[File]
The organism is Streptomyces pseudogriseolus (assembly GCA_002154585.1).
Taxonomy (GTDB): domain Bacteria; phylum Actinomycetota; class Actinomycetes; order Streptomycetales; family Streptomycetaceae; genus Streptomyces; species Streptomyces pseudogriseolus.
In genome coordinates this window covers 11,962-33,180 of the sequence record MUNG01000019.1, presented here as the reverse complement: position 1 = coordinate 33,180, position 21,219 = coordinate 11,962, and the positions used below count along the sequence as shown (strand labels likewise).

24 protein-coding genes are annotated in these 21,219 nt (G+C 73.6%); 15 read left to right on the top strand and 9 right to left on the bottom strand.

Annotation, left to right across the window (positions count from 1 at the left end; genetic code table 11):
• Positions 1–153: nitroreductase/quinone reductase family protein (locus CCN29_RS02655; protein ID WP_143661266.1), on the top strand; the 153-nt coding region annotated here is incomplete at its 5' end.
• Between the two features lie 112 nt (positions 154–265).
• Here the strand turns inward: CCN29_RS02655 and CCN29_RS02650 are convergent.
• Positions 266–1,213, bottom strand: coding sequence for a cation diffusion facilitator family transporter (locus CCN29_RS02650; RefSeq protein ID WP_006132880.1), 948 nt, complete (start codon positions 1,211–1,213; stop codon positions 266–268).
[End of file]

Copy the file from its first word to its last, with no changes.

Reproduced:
The organism is Streptomyces pseudogriseolus (assembly GCA_002154585.1).
Taxonomy (GTDB): domain Bacteria; phylum Actinomycetota; class Actinomycetes; order Streptomycetales; family Streptomycetaceae; genus Streptomyces; species Streptomyces pseudogriseolus.
In genome coordinates this window covers 11,962-33,180 of the sequence record MUNG01000019.1, presented here as the reverse complement: position 1 = coordinate 33,180, position 21,219 = coordinate 11,962, and the positions used below count along the sequence as shown (strand labels likewise).

24 protein-coding genes are annotated in these 21,219 nt (G+C 73.6%); 15 read left to right on the top strand and 9 right to left on the bottom strand.

Annotation, left to right across the window (positions count from 1 at the left end; genetic code table 11):
• Positions 1–153: nitroreductase/quinone reductase family protein (locus CCN29_RS02655; protein ID WP_143661266.1), on the top strand; the 153-nt coding region annotated here is incomplete at its 5' end.
• Between the two features lie 112 nt (positions 154–265).
• Here the strand turns inward: CCN29_RS02655 and CCN29_RS02650 are convergent.
• Positions 266–1,213, bottom strand: coding sequence for a cation diffusion facilitator family transporter (locus CCN29_RS02650; RefSeq protein ID WP_006132880.1), 948 nt, complete (start codon positions 1,211–1,213; stop codon positions 266–268).